The evocative language was in stark contrast to the words of Mary Keith of J. D. Irving, Ltd. She spoke of "working with the community" (Cox, 1997b, p. A2) and of how the Irving company "is vowing to make some major concessions to accommodate the monastery" (Cox, 1997a, p. A4). She said J. D. Irving, Ltd. wanted to be "a good neighbour" (Thorne, 1997b, p. 4), and noted how "there's a very human story in terms of the people who work in the woods" (ATV News, July 31, 1998). The words "fair and reasonable" became synonymous with J. D. Irving, Ltd.'s position, in both spoken words and in paid print ads.

The role of official sources in conflict

It has been documented in many studies (Sigal, 1973; Smith, 1992; Soloski, 1989) that journalists rely on official sources for most of their news. In his seminal study of the news, Herbert Gans (1979) likens the relationship to a dance: "Sources seek access to journalists, and journalists seek access to sources. Although it takes two sides to tango, either sources or journalists can lead, but more often than not, sources do the leading" (p. 116).

The assignment editor has "holes to fill" in each newscast and scheduled events allow him or her to organize the news efficiently (Altheide, 1976). Sources provide a level of authority to the news. And, "for journalists, quoting practices become the framing devices which determine what is relevant to the reconstruction of news events" (Robinson, 1998, p. 123). The extension of this relationship is that journalists find themselves responding to organizational initiatives and seeking a response from another official source to that initiative, often one which disagrees. It is a reactive process, as Schlesinger (1978) points out, which leaves little room or time for a perspective drawn from personal observation or a neutral source, let alone from a third or even fourth point of view.

It also leaves little room or time for context. Our analysis of media coverage suggests an exploration of the root causes and wider dimensions of this dispute did not occur, as is often the case (van Dijk, 1988). In none of the news stories surveyed did journalists address issues such as the relationship between the Nova Nada monks and the previous owners of the forested land, the degree to which the Irving company's offers of compromise might be somewhat affected by concerns over precedent, the relative values of the trees in the disputed territory, growing concern over the pace of clearcutting in Nova Scotia forests, or the lifestyle of forest workers who depend on Irving for their livelihood.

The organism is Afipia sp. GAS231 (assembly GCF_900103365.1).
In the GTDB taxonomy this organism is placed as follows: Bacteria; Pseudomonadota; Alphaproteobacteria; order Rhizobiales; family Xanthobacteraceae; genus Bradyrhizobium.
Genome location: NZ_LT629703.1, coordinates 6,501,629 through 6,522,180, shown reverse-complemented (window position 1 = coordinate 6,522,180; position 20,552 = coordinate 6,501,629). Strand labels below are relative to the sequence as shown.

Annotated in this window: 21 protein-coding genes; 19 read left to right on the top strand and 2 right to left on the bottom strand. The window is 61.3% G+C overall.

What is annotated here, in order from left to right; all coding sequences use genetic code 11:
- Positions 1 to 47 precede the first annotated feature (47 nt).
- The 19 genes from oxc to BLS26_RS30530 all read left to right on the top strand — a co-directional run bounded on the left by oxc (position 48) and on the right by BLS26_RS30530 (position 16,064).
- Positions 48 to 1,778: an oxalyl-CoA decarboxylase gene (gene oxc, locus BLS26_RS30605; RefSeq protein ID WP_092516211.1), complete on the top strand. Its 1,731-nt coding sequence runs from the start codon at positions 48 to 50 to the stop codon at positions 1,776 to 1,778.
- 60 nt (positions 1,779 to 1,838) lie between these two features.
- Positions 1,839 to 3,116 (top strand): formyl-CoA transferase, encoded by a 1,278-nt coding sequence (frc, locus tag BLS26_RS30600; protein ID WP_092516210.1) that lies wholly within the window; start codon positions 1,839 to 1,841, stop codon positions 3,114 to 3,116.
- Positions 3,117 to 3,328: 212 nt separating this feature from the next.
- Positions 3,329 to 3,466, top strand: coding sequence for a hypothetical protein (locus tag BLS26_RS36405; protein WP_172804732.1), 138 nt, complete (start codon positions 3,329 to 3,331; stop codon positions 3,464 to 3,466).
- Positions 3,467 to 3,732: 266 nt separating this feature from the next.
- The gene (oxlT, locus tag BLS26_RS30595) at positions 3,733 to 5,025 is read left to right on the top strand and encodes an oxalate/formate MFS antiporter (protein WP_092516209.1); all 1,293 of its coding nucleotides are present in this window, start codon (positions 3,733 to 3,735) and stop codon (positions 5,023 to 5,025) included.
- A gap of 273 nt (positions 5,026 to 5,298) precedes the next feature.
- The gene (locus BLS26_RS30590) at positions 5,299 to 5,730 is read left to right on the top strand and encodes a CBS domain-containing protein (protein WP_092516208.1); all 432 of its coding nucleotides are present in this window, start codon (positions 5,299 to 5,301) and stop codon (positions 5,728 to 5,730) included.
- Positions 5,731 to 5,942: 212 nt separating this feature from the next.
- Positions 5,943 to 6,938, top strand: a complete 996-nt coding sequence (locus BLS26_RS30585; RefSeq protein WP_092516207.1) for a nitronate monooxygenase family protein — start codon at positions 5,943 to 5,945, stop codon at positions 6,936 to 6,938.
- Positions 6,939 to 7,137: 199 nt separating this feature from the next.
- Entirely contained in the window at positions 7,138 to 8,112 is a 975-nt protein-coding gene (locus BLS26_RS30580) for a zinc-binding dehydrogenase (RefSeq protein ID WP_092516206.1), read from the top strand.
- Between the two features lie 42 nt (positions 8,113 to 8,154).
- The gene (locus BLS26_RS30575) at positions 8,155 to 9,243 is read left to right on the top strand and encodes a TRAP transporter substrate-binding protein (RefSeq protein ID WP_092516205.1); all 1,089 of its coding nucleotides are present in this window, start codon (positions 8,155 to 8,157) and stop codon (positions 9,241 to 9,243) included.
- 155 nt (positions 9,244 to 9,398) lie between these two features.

The Nova Nada/J. D. Irving, Ltd. story presented a challenge for reporters. It was a Nova Scotia story. The monastery was located deep in the woods, in a remote part of the province, and access even by telephone was limited. The sawmill where the trees are processed is located about 60 kilometres from the monastery. The foresters are scattered throughout the area. And Irving's head office is in Saint John, New Brunswick.

In spite of logistical difficulties, the monks made themselves accessible to reporters, who were attracted to their novel perspective (Kevin Cox, personal communication, June 23, 1998; Michael Tutton, personal communication, October 30, 1998). As Mother Tessa Bielecki points out, "we intended to use the media because we knew that if we didn't, we weren't going to get [the Irvings'] attention, and we weren't going to get the kind of hearing we needed" (personal communication, June, 24, 1998). The Irving company, on the other hand, tended to represent the more predictable source, with which both the media and their consumers were quite familiar. Furthermore, as described above, the monks used evocative language which was irresistible, particularly when placed beside, or against, the more neutral language of the Irving company.